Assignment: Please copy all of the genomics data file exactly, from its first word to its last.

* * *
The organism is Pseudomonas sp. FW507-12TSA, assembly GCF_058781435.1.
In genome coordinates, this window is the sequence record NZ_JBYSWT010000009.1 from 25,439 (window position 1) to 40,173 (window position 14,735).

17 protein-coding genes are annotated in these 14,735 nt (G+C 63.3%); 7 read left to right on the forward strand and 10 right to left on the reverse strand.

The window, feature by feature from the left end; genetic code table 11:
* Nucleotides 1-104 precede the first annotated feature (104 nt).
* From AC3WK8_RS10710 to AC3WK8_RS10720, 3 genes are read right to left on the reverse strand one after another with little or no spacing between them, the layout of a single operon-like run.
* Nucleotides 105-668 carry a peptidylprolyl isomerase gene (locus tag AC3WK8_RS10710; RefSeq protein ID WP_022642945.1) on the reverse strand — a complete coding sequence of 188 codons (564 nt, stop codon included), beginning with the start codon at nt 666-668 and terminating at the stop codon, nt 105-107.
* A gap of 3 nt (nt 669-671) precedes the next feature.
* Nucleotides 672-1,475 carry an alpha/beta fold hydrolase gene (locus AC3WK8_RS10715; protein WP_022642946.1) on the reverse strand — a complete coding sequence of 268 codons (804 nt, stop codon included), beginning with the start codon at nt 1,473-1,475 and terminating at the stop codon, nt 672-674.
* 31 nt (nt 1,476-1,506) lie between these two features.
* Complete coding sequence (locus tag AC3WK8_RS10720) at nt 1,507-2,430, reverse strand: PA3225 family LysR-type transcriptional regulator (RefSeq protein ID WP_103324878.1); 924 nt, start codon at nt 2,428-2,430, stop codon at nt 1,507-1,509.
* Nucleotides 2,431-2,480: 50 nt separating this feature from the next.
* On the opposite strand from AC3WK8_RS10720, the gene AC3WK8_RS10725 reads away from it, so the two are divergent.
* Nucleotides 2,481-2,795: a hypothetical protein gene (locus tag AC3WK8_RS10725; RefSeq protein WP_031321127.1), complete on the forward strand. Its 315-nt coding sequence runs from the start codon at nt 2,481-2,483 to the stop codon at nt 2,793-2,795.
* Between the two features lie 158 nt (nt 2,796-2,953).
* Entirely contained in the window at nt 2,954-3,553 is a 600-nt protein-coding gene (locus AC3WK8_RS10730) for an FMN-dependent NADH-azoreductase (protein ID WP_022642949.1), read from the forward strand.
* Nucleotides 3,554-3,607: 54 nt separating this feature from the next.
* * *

The organism is Pseudomonas sp. FW507-12TSA, assembly GCF_058781435.1.
In genome coordinates, this window is the sequence record NZ_JBYSWT010000009.1 from 25,439 (window position 1) to 40,173 (window position 14,735).

17 protein-coding genes are annotated in these 14,735 nt (G+C 63.3%); 7 read left to right on the forward strand and 10 right to left on the reverse strand.

The window, feature by feature from the left end; genetic code table 11:
* Nucleotides 1-104 precede the first annotated feature (104 nt).
* From AC3WK8_RS10710 to AC3WK8_RS10720, 3 genes are read right to left on the reverse strand one after another with little or no spacing between them, the layout of a single operon-like run.
* Nucleotides 105-668 carry a peptidylprolyl isomerase gene (locus tag AC3WK8_RS10710; RefSeq protein ID WP_022642945.1) on the reverse strand — a complete coding sequence of 188 codons (564 nt, stop codon included), beginning with the start codon at nt 666-668 and terminating at the stop codon, nt 105-107.
* A gap of 3 nt (nt 669-671) precedes the next feature.
* Nucleotides 672-1,475 carry an alpha/beta fold hydrolase gene (locus AC3WK8_RS10715; protein WP_022642946.1) on the reverse strand — a complete coding sequence of 268 codons (804 nt, stop codon included), beginning with the start codon at nt 1,473-1,475 and terminating at the stop codon, nt 672-674.
* 31 nt (nt 1,476-1,506) lie between these two features.
* Complete coding sequence (locus tag AC3WK8_RS10720) at nt 1,507-2,430, reverse strand: PA3225 family LysR-type transcriptional regulator (RefSeq protein ID WP_103324878.1); 924 nt, start codon at nt 2,428-2,430, stop codon at nt 1,507-1,509.
* Nucleotides 2,431-2,480: 50 nt separating this feature from the next.
* On the opposite strand from AC3WK8_RS10720, the gene AC3WK8_RS10725 reads away from it, so the two are divergent.
* Nucleotides 2,481-2,795: a hypothetical protein gene (locus tag AC3WK8_RS10725; RefSeq protein WP_031321127.1), complete on the forward strand. Its 315-nt coding sequence runs from the start codon at nt 2,481-2,483 to the stop codon at nt 2,793-2,795.
* Between the two features lie 158 nt (nt 2,796-2,953).
* Entirely contained in the window at nt 2,954-3,553 is a 600-nt protein-coding gene (locus AC3WK8_RS10730) for an FMN-dependent NADH-azoreductase (protein ID WP_022642949.1), read from the forward strand.
* Nucleotides 3,554-3,607: 54 nt separating this feature from the next.